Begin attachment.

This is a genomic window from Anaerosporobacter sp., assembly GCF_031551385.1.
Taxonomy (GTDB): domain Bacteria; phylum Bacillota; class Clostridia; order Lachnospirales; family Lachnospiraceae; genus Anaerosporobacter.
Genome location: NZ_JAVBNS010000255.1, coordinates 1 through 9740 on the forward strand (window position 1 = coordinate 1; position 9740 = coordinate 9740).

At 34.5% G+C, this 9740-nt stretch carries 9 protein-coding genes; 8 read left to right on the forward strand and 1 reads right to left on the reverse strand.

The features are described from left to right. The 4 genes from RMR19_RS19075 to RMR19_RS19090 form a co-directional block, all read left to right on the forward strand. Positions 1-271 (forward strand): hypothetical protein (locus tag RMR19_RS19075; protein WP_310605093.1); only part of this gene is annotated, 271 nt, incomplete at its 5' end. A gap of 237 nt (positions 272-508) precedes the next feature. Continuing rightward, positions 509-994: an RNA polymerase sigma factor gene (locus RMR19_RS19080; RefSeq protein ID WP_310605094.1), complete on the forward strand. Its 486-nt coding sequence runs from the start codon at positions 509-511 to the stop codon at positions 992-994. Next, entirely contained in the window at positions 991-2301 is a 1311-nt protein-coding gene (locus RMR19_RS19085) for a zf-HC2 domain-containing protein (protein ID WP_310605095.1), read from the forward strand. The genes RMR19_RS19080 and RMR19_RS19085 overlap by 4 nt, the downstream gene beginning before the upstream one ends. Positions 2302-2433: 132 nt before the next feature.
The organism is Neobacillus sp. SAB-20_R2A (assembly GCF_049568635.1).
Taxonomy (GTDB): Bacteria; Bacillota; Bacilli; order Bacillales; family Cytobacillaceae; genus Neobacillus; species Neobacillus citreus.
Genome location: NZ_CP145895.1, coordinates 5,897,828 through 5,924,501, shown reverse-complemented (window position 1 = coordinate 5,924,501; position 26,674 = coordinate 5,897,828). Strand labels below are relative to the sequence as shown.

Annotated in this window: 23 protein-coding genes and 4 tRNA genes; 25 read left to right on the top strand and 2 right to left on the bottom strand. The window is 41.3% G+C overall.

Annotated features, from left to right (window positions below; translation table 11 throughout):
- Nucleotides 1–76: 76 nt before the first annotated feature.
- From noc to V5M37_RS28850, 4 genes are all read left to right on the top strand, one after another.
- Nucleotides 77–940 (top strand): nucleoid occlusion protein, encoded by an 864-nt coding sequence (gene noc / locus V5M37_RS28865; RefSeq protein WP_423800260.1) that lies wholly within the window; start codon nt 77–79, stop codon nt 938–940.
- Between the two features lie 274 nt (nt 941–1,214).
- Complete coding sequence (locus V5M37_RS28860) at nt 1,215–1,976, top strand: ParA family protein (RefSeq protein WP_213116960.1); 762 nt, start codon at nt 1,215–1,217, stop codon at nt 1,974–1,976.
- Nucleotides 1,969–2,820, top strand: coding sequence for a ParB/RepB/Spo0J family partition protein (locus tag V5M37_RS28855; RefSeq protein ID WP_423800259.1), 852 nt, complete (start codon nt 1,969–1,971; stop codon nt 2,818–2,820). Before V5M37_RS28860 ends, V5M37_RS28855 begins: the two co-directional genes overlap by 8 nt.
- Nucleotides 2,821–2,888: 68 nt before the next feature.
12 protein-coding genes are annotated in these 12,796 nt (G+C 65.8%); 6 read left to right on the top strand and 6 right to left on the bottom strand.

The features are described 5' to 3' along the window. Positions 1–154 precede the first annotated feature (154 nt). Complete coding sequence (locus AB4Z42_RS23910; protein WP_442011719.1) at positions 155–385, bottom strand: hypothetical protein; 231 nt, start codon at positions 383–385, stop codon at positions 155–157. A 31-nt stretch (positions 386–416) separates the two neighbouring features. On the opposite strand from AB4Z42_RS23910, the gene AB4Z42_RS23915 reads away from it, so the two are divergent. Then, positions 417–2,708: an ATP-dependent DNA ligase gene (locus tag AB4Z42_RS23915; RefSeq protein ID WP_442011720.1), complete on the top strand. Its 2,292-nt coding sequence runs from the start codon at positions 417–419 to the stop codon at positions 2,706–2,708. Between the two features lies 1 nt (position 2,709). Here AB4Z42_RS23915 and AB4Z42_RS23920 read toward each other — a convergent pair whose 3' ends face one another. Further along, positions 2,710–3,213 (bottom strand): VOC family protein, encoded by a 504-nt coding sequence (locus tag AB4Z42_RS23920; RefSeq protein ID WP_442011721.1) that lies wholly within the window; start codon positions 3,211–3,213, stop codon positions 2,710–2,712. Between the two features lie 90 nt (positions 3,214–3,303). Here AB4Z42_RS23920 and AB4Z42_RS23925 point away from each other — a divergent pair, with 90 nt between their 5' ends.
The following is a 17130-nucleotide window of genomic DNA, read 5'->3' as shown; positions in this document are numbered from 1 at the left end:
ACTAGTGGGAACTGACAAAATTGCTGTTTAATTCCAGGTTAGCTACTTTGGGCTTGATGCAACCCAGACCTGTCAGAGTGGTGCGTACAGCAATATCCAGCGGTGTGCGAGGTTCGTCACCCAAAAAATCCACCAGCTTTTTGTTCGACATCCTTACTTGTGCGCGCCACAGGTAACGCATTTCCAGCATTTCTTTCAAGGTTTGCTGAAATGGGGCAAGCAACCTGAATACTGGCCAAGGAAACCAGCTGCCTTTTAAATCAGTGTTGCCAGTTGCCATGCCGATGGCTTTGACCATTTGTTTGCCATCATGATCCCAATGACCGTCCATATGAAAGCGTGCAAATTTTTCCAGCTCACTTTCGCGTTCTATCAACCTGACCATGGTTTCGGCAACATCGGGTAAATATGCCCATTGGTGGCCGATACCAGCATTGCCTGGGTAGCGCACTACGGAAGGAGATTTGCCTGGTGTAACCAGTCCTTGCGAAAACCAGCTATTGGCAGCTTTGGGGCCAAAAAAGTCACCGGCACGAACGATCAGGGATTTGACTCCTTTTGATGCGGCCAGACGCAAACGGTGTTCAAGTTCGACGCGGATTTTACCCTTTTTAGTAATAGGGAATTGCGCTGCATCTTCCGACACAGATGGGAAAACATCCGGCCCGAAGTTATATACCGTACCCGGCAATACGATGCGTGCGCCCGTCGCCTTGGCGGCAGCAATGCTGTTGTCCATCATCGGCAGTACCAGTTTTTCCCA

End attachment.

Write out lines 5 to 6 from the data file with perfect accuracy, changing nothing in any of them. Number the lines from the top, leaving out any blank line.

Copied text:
The features are described from left to right. The 4 genes from RMR19_RS19075 to RMR19_RS19090 form a co-directional block, all read left to right on the forward strand. Positions 1-271 (forward strand): hypothetical protein (locus tag RMR19_RS19075; protein WP_310605093.1); only part of this gene is annotated, 271 nt, incomplete at its 5' end. A gap of 237 nt (positions 272-508) precedes the next feature. Continuing rightward, positions 509-994: an RNA polymerase sigma factor gene (locus RMR19_RS19080; RefSeq protein ID WP_310605094.1), complete on the forward strand. Its 486-nt coding sequence runs from the start codon at positions 509-511 to the stop codon at positions 992-994. Next, entirely contained in the window at positions 991-2301 is a 1311-nt protein-coding gene (locus RMR19_RS19085) for a zf-HC2 domain-containing protein (protein ID WP_310605095.1), read from the forward strand. The genes RMR19_RS19080 and RMR19_RS19085 overlap by 4 nt, the downstream gene beginning before the upstream one ends. Positions 2302-2433: 132 nt before the next feature.
The organism is Neobacillus sp. SAB-20_R2A (assembly GCF_049568635.1).